Dr. Preston gives compelling reasons as to why aid-in-dying is not suicide when used by terminally ill patients, and why physicians who help them die are not assisting suicide. He shows us the ethical aspects of aid-in-dying and how they are consistent with other current and legal medical practices that help patients end their suffering. He debunks claims that legalized aid-in-dying would be abused for financial, social, or political reasons. Dr. Preston also shows how outdated cultural attitudes impede society's understanding of how we die, why many physicians withdraw from their dying patients, and how the sanctity-of-life principle has become distorted to obstruct physician assisted deaths.
Patient-Directed Dying is a powerful manifesto calling for mercy and reason in helping terminally ill patients die a peaceful death.
The book contains numerous features to enhance understanding, including text boxes highlighting current and historical events to help students see the connection between the world around them and the concepts they are learning. Different research methodologies used in the discipline are employed, such as experimentation and content analysis. The third edition of the book has two new chapters, one on the media, and one on social movements.
This accessible and engaging introductory textbook is suitable as a primary text on a range of upper-level courses in political psychology, political behavior, and related fields, including policymaking.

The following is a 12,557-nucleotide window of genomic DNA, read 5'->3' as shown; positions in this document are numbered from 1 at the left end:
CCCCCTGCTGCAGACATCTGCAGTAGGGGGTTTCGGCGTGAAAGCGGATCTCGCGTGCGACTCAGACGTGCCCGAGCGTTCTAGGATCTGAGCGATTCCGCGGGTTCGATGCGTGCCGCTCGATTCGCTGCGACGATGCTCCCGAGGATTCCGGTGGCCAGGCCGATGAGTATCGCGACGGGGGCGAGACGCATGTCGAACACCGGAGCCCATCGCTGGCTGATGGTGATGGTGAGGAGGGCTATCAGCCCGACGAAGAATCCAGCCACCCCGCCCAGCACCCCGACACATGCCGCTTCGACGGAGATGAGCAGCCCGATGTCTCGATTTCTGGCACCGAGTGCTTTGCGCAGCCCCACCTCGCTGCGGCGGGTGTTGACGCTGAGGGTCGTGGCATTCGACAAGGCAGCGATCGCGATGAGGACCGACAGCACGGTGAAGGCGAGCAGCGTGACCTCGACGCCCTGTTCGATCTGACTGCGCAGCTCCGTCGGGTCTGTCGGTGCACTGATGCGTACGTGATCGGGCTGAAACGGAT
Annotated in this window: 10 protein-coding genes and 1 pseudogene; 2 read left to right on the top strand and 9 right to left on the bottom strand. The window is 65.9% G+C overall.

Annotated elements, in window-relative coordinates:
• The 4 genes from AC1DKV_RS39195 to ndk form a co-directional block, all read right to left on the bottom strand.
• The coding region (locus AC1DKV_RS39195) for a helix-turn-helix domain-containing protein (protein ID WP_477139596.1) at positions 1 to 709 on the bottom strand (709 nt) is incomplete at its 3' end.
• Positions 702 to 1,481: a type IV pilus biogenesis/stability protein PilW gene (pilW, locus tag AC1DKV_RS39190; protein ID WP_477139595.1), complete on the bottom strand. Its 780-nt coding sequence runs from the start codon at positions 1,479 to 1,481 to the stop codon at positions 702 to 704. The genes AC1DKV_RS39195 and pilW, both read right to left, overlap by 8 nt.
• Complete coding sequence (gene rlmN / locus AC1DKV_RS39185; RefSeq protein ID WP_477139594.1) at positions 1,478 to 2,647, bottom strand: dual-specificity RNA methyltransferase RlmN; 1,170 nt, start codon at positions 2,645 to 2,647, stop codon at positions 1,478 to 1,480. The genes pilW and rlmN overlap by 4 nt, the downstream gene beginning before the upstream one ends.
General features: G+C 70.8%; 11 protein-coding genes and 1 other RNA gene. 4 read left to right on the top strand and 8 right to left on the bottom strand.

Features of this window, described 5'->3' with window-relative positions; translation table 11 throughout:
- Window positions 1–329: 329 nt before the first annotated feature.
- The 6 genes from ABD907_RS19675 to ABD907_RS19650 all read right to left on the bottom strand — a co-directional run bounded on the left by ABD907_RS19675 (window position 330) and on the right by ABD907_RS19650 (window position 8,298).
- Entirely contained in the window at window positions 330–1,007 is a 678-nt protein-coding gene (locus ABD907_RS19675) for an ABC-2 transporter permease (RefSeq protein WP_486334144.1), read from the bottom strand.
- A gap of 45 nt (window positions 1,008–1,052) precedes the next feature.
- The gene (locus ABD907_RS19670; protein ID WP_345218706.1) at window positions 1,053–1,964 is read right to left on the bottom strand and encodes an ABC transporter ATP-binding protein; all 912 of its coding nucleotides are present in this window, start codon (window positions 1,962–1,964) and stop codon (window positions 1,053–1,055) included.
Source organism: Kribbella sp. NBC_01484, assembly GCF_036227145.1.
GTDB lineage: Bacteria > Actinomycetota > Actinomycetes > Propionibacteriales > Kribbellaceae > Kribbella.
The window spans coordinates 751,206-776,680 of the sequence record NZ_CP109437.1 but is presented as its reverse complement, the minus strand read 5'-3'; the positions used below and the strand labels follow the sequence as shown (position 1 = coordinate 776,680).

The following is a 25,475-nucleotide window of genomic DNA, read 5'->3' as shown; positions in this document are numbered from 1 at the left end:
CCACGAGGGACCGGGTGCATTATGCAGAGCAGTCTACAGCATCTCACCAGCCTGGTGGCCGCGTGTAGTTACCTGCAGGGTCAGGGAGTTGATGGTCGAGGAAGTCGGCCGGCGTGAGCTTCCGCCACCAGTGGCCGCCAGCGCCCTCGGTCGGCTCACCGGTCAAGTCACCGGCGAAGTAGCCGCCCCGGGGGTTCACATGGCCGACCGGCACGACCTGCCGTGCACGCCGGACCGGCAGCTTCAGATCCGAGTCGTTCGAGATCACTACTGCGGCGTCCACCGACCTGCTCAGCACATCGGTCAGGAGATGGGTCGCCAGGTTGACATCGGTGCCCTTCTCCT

This book, a new approach to the study of the personal presidency, links the characteristics of six modern American presidents—their personalities and their prior policy-making experience—to their leadership styles, advisory arrangements, and decision making in the White House. Thomas Preston uses M. G. Hermann's Personality Assessment-at-a-Distance (PAD) profiling technique, as well as exhaustive archival research and interviews with former advisors, to develop a leadership style typology. He then compares his model's expectations against the actual policy record of six past presidents, using foreign policy episodes: Korea (1950) for Truman, Dien Bien Phu (1954) for Eisenhower, Cuba (1962) for Kennedy, Vietnam (1967-68) for Johnson, the Gulf War (1990-91) for Bush, and North Korea/Haiti/Bosnia (1994-95) for Clinton.